To make matters more complicated, my sleepy hometown is slowly awakening to diverse cuisines – national and international. So we also have to do cafes and coffee shops, sizzlers and mocktails, fine dining and lavish buffets.

Sigh!

Did you see that? This was meant to be a stock-taking post on food and fitness but fitness seems to have taken the far back seat! This, right here, is what my problem is. I need focus, focus, focus!

For the first few days I managed to stick to a morning walk. Since my two homes – the in-laws and the parents are really close by the walk worked well because I’d start off from one place and drop by at the other for my morning cup of tea. But then the charm of lazy morning conversations took over and the plan went bust.

Now I’m back home and just as I was gathering the courage to step onto my brand new weighing machine the maid did the disappearing act (yet again). I’ve been spending my days mopping and dusting, lunging and squatting more than I’d ever done in my one hour a day at the gym. So my fitness routine should soon be on track. It is true, you know, what Coehello or SRK or whoever said – The Universe does look out for you if you want something with full shiddat.

What’s more my evening walks are beginning to make me happy. The nights are turning cool with the monsoon expected any day now. The days when the wind Gods are happy it’s an absolute delight to be out in the open with my iPod. Most importantly I get to switch off for those thirty or forty minutes from the chaos up at home.

While on fitness – I’d love some help on healthy salad recipes. Do leave them in the comments. Any other happy low-fat diet ideas would be great too.

Linking up with Shilpa and Bellybytes for #FlavoursomeTuesday. 

Vacations, train travel and other happy things

Vacations, train travel and other happy things

April is the fastest moving month of the year for us because it has so much crammed into it. It begins with exams, moves ahead with results and ends with travel and vacations. Quite perfect actually. And so it was that I didn’t quite notice how it crept up upon us and was over before I knew.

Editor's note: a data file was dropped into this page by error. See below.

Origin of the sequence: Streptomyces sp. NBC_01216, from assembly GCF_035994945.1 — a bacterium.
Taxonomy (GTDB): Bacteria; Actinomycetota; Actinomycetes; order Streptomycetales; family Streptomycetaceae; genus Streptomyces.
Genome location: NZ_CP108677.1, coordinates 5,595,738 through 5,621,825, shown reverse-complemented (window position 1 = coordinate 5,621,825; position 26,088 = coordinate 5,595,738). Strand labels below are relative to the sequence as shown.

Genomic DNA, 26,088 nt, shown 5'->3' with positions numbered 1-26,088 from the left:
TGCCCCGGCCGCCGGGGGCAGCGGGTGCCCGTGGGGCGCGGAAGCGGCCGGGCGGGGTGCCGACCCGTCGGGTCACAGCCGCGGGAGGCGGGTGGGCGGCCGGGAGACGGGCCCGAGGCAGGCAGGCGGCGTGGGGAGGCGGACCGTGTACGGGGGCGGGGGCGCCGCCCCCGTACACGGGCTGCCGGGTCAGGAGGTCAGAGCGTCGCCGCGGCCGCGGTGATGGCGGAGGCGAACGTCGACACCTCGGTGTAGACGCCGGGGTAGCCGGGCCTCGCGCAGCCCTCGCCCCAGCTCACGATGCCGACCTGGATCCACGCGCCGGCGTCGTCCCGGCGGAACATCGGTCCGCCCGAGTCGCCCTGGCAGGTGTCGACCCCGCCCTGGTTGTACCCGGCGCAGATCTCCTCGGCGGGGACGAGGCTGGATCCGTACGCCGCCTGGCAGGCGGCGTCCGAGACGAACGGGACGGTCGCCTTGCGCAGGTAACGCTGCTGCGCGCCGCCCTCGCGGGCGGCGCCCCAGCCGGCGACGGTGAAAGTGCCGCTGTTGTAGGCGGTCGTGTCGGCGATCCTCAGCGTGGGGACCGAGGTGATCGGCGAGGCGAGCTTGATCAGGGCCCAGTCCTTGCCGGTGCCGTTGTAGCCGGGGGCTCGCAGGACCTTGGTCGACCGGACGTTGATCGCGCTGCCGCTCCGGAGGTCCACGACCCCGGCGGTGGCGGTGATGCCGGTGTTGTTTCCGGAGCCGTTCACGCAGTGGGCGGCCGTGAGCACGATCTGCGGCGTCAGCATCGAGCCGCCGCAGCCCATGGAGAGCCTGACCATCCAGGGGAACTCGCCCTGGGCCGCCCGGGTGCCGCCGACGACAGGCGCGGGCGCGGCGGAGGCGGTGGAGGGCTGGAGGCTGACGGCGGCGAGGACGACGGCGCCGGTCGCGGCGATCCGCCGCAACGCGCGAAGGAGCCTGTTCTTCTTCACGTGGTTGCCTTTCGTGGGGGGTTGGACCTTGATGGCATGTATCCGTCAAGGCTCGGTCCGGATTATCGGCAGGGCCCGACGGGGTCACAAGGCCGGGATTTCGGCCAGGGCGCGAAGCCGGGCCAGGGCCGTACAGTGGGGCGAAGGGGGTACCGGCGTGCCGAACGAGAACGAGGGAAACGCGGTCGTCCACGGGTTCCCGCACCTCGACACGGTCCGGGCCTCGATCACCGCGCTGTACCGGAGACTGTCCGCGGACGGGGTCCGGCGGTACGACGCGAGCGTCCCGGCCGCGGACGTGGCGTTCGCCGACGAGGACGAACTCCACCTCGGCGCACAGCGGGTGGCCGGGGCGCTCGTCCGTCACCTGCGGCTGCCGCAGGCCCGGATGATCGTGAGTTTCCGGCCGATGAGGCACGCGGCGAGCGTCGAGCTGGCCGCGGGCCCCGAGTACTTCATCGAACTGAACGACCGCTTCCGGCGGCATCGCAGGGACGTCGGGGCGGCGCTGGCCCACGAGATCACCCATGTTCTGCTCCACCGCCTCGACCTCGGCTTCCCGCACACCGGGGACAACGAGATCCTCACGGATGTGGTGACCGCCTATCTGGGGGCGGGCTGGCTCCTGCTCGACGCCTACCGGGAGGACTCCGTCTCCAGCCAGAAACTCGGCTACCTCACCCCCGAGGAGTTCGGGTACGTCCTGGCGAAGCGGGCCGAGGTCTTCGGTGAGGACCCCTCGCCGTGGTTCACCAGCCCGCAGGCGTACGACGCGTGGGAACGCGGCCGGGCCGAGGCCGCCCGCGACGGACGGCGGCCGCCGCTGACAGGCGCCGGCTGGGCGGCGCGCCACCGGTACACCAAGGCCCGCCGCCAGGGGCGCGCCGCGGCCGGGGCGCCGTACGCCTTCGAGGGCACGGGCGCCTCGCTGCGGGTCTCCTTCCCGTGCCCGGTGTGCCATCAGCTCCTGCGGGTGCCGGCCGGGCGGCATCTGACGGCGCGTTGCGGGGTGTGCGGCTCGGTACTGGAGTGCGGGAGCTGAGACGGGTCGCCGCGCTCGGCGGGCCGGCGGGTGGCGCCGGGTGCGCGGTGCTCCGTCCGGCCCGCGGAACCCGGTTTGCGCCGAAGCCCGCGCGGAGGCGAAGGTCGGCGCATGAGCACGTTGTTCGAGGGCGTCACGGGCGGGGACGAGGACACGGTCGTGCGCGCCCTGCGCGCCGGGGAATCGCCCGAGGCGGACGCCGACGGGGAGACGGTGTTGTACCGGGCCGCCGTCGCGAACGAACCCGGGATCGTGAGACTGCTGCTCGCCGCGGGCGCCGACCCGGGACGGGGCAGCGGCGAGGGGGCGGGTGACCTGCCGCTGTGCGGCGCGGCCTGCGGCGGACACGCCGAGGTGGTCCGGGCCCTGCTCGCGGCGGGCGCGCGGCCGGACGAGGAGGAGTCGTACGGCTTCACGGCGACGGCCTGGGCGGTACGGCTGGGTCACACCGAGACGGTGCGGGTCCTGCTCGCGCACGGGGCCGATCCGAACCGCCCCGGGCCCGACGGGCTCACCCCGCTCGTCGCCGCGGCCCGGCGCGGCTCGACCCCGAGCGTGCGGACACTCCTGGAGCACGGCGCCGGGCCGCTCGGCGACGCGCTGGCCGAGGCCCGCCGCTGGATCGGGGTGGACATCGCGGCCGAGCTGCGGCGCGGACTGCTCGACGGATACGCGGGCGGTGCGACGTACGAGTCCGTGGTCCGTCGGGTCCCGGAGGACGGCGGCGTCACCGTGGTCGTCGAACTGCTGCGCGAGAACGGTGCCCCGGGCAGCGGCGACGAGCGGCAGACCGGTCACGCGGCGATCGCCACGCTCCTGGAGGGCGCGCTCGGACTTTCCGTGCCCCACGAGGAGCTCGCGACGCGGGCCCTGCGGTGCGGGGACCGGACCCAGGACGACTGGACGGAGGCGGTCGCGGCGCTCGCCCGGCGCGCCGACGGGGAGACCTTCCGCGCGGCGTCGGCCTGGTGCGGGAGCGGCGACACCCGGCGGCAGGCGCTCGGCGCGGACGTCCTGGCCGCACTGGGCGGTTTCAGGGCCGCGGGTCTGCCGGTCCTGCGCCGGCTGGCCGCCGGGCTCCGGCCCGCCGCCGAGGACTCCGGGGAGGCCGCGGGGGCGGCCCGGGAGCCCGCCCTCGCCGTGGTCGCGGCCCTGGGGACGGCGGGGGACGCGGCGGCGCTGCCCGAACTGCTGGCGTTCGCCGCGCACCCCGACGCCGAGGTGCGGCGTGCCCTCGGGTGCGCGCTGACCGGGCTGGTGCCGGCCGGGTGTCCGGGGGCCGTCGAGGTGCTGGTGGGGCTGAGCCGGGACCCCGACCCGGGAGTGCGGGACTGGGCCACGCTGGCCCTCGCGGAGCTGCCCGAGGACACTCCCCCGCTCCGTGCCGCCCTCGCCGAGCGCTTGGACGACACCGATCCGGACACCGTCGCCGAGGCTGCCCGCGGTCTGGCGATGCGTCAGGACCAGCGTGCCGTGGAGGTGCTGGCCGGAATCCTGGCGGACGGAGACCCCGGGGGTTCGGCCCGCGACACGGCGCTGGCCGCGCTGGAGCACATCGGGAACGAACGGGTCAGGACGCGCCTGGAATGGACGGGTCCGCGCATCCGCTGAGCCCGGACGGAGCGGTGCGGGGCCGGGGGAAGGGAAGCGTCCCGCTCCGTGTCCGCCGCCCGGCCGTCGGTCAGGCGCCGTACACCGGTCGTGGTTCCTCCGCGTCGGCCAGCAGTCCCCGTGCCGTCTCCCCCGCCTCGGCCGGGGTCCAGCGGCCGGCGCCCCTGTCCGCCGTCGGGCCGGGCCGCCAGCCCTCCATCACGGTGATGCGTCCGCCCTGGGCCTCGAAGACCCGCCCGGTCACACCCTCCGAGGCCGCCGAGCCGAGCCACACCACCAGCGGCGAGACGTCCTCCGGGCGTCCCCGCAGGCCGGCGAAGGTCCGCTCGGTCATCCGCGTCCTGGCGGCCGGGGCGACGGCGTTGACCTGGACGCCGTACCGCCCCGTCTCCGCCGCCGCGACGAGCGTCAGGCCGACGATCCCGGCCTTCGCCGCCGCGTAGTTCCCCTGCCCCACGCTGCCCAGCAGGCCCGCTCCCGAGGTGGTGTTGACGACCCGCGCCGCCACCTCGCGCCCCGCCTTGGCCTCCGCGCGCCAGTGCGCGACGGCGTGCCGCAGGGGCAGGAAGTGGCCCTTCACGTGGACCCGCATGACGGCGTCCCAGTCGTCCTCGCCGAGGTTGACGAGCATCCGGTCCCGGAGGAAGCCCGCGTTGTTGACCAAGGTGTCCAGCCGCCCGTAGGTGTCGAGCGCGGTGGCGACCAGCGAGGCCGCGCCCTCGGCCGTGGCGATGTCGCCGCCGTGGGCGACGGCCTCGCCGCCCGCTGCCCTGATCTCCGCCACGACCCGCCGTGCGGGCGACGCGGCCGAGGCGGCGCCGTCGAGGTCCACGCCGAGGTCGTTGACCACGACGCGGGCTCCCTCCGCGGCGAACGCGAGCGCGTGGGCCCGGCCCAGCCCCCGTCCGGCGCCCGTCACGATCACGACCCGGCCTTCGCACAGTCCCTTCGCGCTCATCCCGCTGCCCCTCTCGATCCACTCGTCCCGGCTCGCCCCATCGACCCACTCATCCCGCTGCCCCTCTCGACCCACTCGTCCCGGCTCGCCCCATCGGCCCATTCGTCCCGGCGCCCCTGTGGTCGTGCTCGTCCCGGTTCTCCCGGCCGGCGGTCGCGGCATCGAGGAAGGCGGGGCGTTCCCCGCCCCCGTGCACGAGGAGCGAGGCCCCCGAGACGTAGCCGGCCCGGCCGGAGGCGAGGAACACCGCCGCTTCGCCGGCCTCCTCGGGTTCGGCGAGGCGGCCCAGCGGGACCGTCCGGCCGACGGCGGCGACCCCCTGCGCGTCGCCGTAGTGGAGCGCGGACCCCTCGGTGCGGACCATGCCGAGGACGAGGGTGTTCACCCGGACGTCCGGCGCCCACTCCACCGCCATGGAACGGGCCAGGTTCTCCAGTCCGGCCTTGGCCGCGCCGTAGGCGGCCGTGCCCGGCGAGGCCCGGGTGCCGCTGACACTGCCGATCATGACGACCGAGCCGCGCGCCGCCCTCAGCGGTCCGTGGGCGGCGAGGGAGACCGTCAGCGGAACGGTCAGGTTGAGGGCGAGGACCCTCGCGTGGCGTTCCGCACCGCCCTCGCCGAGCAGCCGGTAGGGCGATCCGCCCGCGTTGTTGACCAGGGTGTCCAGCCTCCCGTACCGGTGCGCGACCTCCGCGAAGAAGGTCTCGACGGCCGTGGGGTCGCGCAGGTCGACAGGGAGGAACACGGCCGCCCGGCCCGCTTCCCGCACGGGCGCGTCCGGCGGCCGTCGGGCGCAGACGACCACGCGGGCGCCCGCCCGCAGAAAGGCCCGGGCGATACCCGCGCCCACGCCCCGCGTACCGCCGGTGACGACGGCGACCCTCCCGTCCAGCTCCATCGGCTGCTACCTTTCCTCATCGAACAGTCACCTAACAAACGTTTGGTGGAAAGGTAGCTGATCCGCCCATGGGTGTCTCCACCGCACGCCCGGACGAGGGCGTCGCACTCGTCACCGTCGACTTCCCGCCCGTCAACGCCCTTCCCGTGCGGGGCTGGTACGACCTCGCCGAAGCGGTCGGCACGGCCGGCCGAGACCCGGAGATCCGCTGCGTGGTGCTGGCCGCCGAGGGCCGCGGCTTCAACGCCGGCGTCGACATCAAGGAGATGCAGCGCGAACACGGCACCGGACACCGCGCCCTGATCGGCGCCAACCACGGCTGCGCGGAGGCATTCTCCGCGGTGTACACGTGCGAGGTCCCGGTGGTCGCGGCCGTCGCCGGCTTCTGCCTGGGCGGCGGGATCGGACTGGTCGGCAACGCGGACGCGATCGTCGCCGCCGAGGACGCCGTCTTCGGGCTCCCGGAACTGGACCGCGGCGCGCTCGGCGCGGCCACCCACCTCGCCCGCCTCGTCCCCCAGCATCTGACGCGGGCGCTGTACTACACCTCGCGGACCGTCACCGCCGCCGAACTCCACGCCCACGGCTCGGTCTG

There’s a lot to be grateful for this past month.

First things first, the children’s exam results. They were my top worry for months together and I am glad and so very grateful for the way they turned out. The kids weren’t top of the class but they were pretty much what I’d expected, even better maybe. I always worry that I don’t worry enough, that I don’t push the children enough so it’s kind of reassuring to know that it’s alright, that we’re doing fine. So very grateful for that.

The most interesting bit is that N maxed her Art exam while H scored the highest in Science. Seriously, these two couldn’t have been more different!

The other highlight of the month was our 20-hour train journey from Pune to Delhi. It’s a whole different kind of wonderful to share a bit of your childhood with your children and to watch them enjoy it just as you did.

Trains were a very happy part of my childhood, perhaps because travel back when we were children was ever so rare. We’d squabble for the window seat, gaze for hours at fields golden with wheat or dotted with neat bundles after it had been harvested, we’d twist our necks trying to follow the trees that rushed by, we’d wait  for every hawker who came by, begging for a paper cone of bhel or peanuts.

I am glad to say that not much has changed.

Despite the fact that the children had carried along their tabs they did pretty much all what we used to. They went around inspecting the compartment, hung up their rucksacks on the hooks by their berths, spread out their sheets and blankets and settled down quite happily. The welcome tetrapack of juice was all it took for them to become Indian Railway fans. The feeling was only strengthened as lunch and snacks arrived at periodic intervals. When ice cream was served as dessert, they were completely sold over.

We read, talked, played word games and worked on N’s story. It was such a happy day.

The next five days in Delhi were completely relaxing. We managed to visit Kidzania which was a long-pending tick on the children’s list of fun-things-to-do. Although they were a wee bit grown up for the experience, they had a good time. I strongly recommend it for all children. Do try to visit it, there’s one in Mumbai too. The best bit is that it is extremely parent-friendly. I loved the super comfortable parents’ lounge. I ordered in a masala chai and ‘lounged’ on one of the huge sofas with my kindle, leaving the children to do their own thing. Those were happy five hours for all of us.